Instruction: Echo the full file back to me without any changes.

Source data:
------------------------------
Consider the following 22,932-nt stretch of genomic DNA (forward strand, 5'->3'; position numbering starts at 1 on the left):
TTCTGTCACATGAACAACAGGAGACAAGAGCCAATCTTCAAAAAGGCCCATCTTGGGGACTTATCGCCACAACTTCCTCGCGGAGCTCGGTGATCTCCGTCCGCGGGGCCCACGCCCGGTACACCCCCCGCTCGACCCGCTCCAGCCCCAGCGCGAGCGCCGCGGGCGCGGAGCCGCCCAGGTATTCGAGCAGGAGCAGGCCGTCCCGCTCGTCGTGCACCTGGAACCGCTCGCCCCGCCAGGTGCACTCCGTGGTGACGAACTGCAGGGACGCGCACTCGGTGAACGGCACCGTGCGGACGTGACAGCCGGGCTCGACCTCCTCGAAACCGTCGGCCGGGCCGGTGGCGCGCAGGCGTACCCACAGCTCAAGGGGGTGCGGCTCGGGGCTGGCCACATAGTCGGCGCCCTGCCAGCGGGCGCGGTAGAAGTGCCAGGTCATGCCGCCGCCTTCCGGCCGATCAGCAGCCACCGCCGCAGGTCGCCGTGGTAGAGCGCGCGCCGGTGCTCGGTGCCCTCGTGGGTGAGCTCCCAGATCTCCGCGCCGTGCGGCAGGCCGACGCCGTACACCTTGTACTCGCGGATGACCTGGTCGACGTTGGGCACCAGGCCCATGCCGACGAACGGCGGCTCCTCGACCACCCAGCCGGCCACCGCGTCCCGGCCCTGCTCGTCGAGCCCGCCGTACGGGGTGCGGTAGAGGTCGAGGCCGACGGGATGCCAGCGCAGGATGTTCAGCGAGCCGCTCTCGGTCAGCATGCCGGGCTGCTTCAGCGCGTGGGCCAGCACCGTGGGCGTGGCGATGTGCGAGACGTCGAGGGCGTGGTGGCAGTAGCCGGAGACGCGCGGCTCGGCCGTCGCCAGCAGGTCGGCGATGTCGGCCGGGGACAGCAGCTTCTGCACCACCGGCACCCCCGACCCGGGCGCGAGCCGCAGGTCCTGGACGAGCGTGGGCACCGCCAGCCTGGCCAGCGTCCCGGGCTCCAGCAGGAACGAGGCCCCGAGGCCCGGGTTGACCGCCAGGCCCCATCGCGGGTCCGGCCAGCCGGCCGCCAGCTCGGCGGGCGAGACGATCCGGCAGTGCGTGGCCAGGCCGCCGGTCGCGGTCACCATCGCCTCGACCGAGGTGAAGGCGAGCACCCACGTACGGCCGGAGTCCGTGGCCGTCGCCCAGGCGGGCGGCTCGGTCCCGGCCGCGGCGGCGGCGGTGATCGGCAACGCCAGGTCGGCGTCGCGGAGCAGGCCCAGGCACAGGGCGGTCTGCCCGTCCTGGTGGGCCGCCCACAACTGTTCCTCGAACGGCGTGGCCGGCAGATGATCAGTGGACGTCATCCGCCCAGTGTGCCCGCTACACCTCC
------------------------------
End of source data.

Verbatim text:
Consider the following 22,932-nt stretch of genomic DNA (forward strand, 5'->3'; position numbering starts at 1 on the left):
TTCTGTCACATGAACAACAGGAGACAAGAGCCAATCTTCAAAAAGGCCCATCTTGGGGACTTATCGCCACAACTTCCTCGCGGAGCTCGGTGATCTCCGTCCGCGGGGCCCACGCCCGGTACACCCCCCGCTCGACCCGCTCCAGCCCCAGCGCGAGCGCCGCGGGCGCGGAGCCGCCCAGGTATTCGAGCAGGAGCAGGCCGTCCCGCTCGTCGTGCACCTGGAACCGCTCGCCCCGCCAGGTGCACTCCGTGGTGACGAACTGCAGGGACGCGCACTCGGTGAACGGCACCGTGCGGACGTGACAGCCGGGCTCGACCTCCTCGAAACCGTCGGCCGGGCCGGTGGCGCGCAGGCGTACCCACAGCTCAAGGGGGTGCGGCTCGGGGCTGGCCACATAGTCGGCGCCCTGCCAGCGGGCGCGGTAGAAGTGCCAGGTCATGCCGCCGCCTTCCGGCCGATCAGCAGCCACCGCCGCAGGTCGCCGTGGTAGAGCGCGCGCCGGTGCTCGGTGCCCTCGTGGGTGAGCTCCCAGATCTCCGCGCCGTGCGGCAGGCCGACGCCGTACACCTTGTACTCGCGGATGACCTGGTCGACGTTGGGCACCAGGCCCATGCCGACGAACGGCGGCTCCTCGACCACCCAGCCGGCCACCGCGTCCCGGCCCTGCTCGTCGAGCCCGCCGTACGGGGTGCGGTAGAGGTCGAGGCCGACGGGATGCCAGCGCAGGATGTTCAGCGAGCCGCTCTCGGTCAGCATGCCGGGCTGCTTCAGCGCGTGGGCCAGCACCGTGGGCGTGGCGATGTGCGAGACGTCGAGGGCGTGGTGGCAGTAGCCGGAGACGCGCGGCTCGGCCGTCGCCAGCAGGTCGGCGATGTCGGCCGGGGACAGCAGCTTCTGCACCACCGGCACCCCCGACCCGGGCGCGAGCCGCAGGTCCTGGACGAGCGTGGGCACCGCCAGCCTGGCCAGCGTCCCGGGCTCCAGCAGGAACGAGGCCCCGAGGCCCGGGTTGACCGCCAGGCCCCATCGCGGGTCCGGCCAGCCGGCCGCCAGCTCGGCGGGCGAGACGATCCGGCAGTGCGTGGCCAGGCCGCCGGTCGCGGTCACCATCGCCTCGACCGAGGTGAAGGCGAGCACCCACGTACGGCCGGAGTCCGTGGCCGTCGCCCAGGCGGGCGGCTCGGTCCCGGCCGCGGCGGCGGCGGTGATCGGCAACGCCAGGTCGGCGTCGCGGAGCAGGCCCAGGCACAGGGCGGTCTGCCCGTCCTGGTGGGCCGCCCACAACTGTTCCTCGAACGGCGTGGCCGGCAGATGATCAGTGGACGTCATCCGCCCAGTGTGCCCGCTACACCTCC